Judge Davis Applies Delaware Law to Tortious Interference Claim, Finding No Conflict
September 14, 2021
Publication| Commercial Litigation
In KT4 Partners LLC v. Palantir Technologies, Inc., C.A. No. N17C-12-212 EMD CCLD, Judge Davis granted in part and denied in part the defendants’ motions for summary judgment. The plaintiffs filed suit alleging that the defendants tortiously interfered with a prospective business relationship the plaintiffs had with CDH Investments (“CDH”) to sell the plaintiffs’ stock through a secondary securities transaction. The plaintiffs also alleged that the defendants conspired to steer CDH away from the plaintiffs so that the defendants could appropriate the stock transaction for themselves. The parties disputed which state’s law would apply to the tortious interference claim.
Applying Delaware’s conflict-of-law principles, Judge Davis determined that Delaware law applied to the parties’ dispute because there was no actual conflict between Delaware and California law on the legal standards governing the case. Alternatively, the Court held that if there was a conflict, Delaware law would nevertheless apply because it had the “most significant relationship” to the case.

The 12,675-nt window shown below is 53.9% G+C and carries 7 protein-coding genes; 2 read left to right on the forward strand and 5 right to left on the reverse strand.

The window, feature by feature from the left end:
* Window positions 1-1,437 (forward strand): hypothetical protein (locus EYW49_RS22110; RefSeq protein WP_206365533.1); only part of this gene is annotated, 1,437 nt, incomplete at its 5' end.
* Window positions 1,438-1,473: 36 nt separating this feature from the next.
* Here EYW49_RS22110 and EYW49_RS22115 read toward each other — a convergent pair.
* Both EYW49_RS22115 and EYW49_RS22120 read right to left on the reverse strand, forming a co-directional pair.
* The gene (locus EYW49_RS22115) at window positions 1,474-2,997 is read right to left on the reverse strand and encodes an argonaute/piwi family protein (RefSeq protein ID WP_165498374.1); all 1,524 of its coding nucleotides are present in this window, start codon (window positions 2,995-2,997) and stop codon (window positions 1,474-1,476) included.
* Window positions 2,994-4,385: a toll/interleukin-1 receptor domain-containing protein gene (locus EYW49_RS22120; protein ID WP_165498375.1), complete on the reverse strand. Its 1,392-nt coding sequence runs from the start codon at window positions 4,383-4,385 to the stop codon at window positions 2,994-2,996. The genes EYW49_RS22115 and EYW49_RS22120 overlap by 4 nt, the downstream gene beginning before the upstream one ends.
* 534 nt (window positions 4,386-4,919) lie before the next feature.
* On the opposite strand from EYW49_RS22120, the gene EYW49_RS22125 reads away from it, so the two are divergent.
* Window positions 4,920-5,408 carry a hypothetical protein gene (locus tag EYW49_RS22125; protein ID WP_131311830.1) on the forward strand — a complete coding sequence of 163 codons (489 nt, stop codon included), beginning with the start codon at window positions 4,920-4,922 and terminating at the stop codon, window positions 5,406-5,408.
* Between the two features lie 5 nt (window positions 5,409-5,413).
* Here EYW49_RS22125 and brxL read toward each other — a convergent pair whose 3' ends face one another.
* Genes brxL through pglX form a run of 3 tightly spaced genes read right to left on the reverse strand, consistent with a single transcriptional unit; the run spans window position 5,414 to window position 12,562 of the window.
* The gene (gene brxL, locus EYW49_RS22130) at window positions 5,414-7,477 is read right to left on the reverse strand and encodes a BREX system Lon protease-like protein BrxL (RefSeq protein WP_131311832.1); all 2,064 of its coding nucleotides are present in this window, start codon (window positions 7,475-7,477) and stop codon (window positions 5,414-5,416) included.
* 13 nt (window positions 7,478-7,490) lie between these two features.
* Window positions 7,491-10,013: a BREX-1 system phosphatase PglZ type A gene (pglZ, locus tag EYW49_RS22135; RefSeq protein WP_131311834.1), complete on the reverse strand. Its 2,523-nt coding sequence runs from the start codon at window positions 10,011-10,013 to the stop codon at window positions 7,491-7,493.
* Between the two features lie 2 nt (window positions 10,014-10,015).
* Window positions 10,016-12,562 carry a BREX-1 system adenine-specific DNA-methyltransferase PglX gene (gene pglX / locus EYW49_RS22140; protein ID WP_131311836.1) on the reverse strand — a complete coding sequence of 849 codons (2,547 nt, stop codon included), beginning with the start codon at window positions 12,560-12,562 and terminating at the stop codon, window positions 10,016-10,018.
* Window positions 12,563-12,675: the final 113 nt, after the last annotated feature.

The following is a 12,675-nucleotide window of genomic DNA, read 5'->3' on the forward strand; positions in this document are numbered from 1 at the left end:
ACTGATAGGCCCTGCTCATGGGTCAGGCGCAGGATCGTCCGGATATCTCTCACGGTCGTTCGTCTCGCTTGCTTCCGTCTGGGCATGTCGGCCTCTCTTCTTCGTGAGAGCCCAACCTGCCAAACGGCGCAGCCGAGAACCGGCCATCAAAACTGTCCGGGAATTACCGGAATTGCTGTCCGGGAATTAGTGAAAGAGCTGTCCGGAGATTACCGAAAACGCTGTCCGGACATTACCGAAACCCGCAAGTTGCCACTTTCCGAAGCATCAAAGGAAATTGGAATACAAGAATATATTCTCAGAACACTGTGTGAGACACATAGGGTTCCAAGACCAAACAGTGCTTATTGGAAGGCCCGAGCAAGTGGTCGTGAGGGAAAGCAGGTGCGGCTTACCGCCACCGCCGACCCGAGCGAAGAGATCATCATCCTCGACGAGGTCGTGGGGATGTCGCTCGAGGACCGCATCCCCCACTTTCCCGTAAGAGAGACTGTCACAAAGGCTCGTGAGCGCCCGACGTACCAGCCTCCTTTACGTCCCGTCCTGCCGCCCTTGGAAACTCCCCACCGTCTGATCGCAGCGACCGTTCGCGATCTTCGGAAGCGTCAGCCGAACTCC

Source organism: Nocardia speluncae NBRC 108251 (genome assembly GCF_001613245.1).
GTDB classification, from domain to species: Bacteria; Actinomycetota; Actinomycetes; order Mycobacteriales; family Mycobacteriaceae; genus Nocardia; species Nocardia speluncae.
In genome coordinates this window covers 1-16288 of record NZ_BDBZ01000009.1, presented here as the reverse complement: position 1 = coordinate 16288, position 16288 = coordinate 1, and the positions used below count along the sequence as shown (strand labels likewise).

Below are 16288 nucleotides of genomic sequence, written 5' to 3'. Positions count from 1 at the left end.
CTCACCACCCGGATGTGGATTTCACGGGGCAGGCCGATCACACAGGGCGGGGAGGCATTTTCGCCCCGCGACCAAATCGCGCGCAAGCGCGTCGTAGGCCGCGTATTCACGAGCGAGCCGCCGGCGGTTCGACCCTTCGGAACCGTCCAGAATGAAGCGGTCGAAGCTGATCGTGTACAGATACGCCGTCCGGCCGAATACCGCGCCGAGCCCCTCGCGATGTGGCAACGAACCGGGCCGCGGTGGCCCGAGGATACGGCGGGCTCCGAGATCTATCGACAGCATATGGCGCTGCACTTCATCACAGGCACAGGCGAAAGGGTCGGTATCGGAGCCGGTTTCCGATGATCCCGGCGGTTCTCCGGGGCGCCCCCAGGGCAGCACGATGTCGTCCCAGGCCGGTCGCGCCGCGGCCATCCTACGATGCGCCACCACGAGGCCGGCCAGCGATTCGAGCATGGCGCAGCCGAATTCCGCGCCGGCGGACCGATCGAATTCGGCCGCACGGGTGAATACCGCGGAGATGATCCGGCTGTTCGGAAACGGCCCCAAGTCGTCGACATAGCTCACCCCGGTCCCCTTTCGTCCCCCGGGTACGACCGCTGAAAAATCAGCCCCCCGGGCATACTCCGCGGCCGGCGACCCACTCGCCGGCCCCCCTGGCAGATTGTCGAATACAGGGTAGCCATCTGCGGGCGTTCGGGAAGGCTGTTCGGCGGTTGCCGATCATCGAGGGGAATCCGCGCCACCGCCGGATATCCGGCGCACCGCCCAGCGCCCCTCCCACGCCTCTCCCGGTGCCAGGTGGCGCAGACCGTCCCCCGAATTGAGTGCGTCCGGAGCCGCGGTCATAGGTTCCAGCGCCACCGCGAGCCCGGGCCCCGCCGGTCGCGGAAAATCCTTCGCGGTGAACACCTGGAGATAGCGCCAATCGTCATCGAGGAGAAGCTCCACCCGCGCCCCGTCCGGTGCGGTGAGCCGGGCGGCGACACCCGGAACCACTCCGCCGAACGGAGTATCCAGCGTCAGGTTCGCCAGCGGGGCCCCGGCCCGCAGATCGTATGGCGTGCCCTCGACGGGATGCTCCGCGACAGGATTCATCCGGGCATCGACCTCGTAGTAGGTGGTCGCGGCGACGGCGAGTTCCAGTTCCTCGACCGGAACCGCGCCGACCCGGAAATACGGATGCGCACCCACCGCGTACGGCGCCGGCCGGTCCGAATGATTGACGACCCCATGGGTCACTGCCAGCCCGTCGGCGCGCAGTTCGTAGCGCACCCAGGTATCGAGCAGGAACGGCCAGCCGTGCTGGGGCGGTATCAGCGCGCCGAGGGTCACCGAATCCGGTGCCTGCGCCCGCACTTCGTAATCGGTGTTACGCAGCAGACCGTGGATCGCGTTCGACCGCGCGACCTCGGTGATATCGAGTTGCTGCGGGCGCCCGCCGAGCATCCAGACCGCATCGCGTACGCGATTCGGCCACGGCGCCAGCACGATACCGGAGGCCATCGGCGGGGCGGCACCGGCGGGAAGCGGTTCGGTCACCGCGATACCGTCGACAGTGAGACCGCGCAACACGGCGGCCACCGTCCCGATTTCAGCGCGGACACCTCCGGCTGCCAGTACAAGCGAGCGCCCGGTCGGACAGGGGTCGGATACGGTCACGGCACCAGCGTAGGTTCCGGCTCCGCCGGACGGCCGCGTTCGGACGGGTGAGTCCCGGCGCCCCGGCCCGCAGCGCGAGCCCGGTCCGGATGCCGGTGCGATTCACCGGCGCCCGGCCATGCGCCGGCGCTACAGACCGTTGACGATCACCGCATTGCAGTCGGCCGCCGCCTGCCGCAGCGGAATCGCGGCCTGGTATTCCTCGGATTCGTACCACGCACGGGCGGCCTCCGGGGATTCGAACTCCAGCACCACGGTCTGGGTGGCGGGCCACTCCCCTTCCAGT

Judge Davis, applying Delaware law, went on to grant in part the motions for summary judgment to the extent that the plaintiffs sought to bring claims over which the Court lacked subject matter jurisdiction. In all other respects, the Court denied the defendants’ motions, finding that genuine issues as to material facts precluded summary judgment.
Analysis: This case provides a thorough analysis of Delaware’s conflict-of-law framework. In short, if there is no conflict between the law of the competing jurisdictions, the Court will apply Delaware law. If there is a conflict, the Court applies the “most significant relationship” test.